Peace bonds – section 810.011 of the Criminal Code
Peace bonds (more technically, “recognizances on conditions”) are essentially restraining orders. They are relatively commonplace in a non-terrorism context. After 9/11, peace bonds were extended to a terrorism context. Section 810.011 of the Criminal Code dictates that “A person who fears on reasonable grounds that another person may commit a terrorism offence may, with the Attorney General’s consent, lay an information before a provincial court judge.”
The judge can order a person to sign a peace bond (a recognizance to keep the peace) for a period of not more than 12 months. If the person was convicted previously of a terrorism offence, the judge can order that the person enter into the recognizance for a period of not more than five years. If the person fails or refuses to enter into recognizance, the judge can commit the person to prison for a term not exceeding 12 months.
The judge can also add any reasonable conditions to the recognizance, such as:
(a) to participate in a treatment program;
(b) to wear an electronic monitoring device, if the Attorney General makes that request;
(c) to return to and remain at their place of residence at specified times;
(d) to abstain from the consumption of drugs and alcohol;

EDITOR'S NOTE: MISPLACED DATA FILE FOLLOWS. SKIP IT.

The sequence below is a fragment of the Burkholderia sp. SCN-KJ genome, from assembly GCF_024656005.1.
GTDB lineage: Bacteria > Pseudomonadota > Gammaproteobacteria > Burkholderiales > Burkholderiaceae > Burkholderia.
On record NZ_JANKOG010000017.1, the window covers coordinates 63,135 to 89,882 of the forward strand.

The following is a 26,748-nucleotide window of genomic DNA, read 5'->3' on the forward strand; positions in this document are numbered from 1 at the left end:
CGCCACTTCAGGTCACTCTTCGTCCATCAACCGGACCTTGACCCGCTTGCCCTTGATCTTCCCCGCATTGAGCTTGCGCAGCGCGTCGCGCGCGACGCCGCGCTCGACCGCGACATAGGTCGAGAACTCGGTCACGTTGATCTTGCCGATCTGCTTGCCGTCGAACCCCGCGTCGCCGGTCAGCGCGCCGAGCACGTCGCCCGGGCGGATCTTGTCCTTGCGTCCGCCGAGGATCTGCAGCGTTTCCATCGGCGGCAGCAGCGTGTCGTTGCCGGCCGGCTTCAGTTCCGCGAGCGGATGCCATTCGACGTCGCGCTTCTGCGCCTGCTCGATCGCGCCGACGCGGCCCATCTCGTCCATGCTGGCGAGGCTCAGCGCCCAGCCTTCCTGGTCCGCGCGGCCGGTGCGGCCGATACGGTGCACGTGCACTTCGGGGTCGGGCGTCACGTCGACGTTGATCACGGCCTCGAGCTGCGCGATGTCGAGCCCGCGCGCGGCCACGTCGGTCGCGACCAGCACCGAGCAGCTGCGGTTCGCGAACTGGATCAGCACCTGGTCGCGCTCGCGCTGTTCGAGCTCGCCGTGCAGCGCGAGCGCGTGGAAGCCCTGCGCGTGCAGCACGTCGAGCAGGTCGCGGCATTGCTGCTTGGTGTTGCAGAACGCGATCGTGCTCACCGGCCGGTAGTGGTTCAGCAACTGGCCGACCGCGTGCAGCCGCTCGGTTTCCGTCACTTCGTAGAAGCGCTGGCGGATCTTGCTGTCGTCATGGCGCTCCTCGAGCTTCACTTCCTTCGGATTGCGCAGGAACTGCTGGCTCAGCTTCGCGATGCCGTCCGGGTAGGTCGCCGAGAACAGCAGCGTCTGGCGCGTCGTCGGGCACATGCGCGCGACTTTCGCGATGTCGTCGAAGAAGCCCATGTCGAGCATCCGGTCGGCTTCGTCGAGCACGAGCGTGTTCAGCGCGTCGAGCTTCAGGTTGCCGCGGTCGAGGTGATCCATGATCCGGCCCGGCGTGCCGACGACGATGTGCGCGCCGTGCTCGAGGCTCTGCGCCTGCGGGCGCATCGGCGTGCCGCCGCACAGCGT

(e) to surrender firearms and other weapons;
(f) to surrender their passport; or
(g) to remain in a specified geographic location.
A breach of the recognizance is a criminal offence liable to imprisonment for a term of not more than four years.
Preventive detention – section 83.3 of the Criminal Code
There exists another form of peace bonds (or recognizance with conditions) in the Criminal Code: section 83.3, or what is commonly known as preventive detention. It states the following: “The Attorney General’s consent is required before a peace officer may lay an information before a provincial court judge if the peace officer:
- believes on reasonable grounds that a terrorist activity may be carried out; and
- suspects on reasonable grounds that the imposition of a recognizance with conditions on a person, or the arrest of a person, is likely to prevent the carrying out of the terrorist activity.”
The judge can order a person to sign a peace bond for a period of not more than 12 months. If the person was convicted previously of a terrorism offence, the judge may order that the person enter into the recognizance for a period of not more than two years. If the person fails or refuses to enter into recognizance, the judge may commit the person to prison for a term not exceeding 12 months. A breach of the recognizance is a criminal offence liable to imprisonment for a term of not more than four years.
This provision was introduced with the Anti-terrorism Act of 2001. As best we can tell, it has not been used yet showing it is not needed to prevent terrorism offences. It is subject to a sunset clause every five years because it is understood even by legislators to be a serious restriction on people’s Charter right to liberty. In March 2007, there was an attempt by the minority Conservative government to renew that provision – alongside the investigative hearing provision – but the motion failed. The Liberals voted against the reinstatement of these provisions in 2007. Bill S-7, introduced in 2013, proposed to reinstate the two provisions. It passed this time with the support of the Liberals.
C-51: Lowering the threshold for deprivation of liberty